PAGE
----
With Emptied Wombs
The mothers gather after sunset, igniting along the shoreline like sparks of flint on steel. The sea grows loud when they appear, agitated by their unrest. What power that must be to upset the sea.
I dig into the gritty sand and watch and belong and don’t belong at the same time.
The mothers’ long, unkempt hair shrieks in the wind. I cover my ears but can still hear its desperate bleating. The mothers claw at their bodies, which wane like the moon. They rip at their throats and eyes and wombs. If I squint, I can see the delicate webs that bind them together. How the silvery threads vibrate stardust and asteroid tails.
No sailors pass this strip of sand. No fishermen drop down the rocky cliffs after dark. They know about the mothers. They hear the howls of the women whose moon dust was ripped from them and the men fear them. We all fear them.
Sometimes I wish I’d never found the mothers. I wish I’d never stumbled onto their sacred sand because now I see them away from the shore. I see them in the muddy puddles after the storms. And in the dingy dishwater. And in the pooling of tears in my palms. They stare at me and reach their long fingers through the water. They hold out their wilting wrists and wait for me to find them again.
Kristin Kozlowski lives and works in the Midwest US. Some of her work is available online at Lost Balloon, Longleaf Review, Pidgeonholes, Cease Cows, and Nightingale and Sparrow, among others. In 2019, she was awarded Editor’s Choice from Arkana for her CNF piece, A POCKET OF AIR. She was also named a finalist in Forge Literary Magazine’s Forge Flash Competition 2019 for her CNF piece, RELATIONSTASIS. If you tweet: @kriskozlowski.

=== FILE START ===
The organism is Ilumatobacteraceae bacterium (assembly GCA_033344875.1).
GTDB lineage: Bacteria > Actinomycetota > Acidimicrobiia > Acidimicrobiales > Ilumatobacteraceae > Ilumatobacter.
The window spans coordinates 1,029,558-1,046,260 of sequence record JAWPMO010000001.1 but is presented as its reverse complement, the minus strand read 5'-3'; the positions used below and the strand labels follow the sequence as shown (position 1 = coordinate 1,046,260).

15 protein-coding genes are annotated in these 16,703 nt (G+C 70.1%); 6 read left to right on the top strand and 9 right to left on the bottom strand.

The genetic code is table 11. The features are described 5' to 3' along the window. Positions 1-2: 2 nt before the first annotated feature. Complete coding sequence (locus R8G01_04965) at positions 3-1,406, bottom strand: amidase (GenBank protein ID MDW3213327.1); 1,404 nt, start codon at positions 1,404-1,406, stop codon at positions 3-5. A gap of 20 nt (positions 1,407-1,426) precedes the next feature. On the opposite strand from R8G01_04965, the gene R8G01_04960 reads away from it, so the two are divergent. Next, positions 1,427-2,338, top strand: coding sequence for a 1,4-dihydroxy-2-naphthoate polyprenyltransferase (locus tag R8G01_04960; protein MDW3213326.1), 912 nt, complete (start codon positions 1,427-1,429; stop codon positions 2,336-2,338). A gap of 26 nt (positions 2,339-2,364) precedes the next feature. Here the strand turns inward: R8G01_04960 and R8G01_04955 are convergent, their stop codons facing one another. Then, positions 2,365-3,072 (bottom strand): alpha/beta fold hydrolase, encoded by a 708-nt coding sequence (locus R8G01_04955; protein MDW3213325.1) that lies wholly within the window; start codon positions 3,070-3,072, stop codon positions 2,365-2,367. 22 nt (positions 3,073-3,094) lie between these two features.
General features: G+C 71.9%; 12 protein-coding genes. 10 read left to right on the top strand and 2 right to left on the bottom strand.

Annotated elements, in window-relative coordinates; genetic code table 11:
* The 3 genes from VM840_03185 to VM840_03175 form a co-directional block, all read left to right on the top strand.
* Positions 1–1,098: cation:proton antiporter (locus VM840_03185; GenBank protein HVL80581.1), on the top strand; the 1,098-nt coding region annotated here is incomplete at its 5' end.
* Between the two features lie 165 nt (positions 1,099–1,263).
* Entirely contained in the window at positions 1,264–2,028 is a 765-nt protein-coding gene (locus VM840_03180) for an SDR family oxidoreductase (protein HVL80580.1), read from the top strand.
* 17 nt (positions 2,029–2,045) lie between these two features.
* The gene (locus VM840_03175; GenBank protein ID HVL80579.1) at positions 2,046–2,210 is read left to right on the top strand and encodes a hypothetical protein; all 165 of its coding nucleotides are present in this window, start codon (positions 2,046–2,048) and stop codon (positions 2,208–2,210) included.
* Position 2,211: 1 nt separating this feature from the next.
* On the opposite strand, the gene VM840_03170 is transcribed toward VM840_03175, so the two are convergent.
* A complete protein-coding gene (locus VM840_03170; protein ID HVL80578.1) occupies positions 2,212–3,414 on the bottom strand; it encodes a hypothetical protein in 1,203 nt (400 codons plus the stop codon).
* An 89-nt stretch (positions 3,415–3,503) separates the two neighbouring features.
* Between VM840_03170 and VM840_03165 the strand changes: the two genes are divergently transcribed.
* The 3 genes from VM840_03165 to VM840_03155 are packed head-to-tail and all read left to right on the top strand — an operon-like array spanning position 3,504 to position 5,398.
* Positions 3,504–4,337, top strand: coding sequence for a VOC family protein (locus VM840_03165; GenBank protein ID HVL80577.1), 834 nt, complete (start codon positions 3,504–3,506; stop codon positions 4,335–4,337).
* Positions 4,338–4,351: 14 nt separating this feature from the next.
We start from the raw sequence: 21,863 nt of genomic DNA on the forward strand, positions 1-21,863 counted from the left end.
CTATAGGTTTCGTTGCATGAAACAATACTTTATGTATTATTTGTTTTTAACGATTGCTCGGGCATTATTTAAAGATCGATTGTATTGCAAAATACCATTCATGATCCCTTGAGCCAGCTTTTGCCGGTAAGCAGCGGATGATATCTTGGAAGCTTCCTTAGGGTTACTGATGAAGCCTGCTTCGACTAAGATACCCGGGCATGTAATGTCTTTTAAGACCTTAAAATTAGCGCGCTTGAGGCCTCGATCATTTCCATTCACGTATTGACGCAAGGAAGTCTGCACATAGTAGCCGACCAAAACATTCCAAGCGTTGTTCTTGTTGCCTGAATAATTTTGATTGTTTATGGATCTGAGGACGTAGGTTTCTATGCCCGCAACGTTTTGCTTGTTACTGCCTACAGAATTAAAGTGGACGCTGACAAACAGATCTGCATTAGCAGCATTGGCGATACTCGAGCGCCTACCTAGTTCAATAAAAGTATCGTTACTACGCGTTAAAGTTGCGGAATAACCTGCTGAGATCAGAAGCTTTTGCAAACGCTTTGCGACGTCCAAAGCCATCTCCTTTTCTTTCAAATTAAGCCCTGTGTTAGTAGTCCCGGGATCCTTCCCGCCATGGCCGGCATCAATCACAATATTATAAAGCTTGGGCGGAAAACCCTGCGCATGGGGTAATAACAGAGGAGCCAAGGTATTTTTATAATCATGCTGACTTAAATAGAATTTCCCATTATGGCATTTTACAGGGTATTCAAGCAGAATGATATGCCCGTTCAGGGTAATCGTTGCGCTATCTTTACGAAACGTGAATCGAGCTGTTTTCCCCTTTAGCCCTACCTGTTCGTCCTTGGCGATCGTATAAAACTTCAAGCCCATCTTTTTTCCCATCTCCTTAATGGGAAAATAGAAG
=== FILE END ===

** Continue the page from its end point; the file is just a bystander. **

The smell of lavender is overpowering.
I soaked my room in its essential oil to help me sleep, to soothe my mind from the bustle of the apartment building and the din of the city around it. I was a heavy sleeper before I moved to New York. In summer, the cicada’s screeching song would fade to static. An unnoticeable buzz.
But now, the noise is a never-ending reminder of the thousands, millions of lives in motion around me as I flounder and gasp, barely better than stagnant. Now the stench of lavender oil rises from my bed, boxes, books like rot from a corpse. Now I lay, wide awake, drowning in the burning sweet.
I squeeze my eyes shut and try to breathe through my mouth. A camphorous tang curls around my tongue and creeps down my throat, strangles and suffocates me.
I cough out of bed. Throw open my window. Bundle saccharine bedsheets and pillows into the washing machine and jam the button. Wipe my table and the trinkets on it with unscented Lysol, wipe my nose against the bite of sharp overpowering sharp. ‘Unscented.’
Cocooned in a quilt, I lumber to the balcony and huddle on my chair. The city glows below me, above me, around me, an encapsulating constellation of lives. Are the cars headed to jobs? Clubs? Restaurants or grocery stores? Are the shadows in the windows studying? Working? Cooking dinner or washing dishes?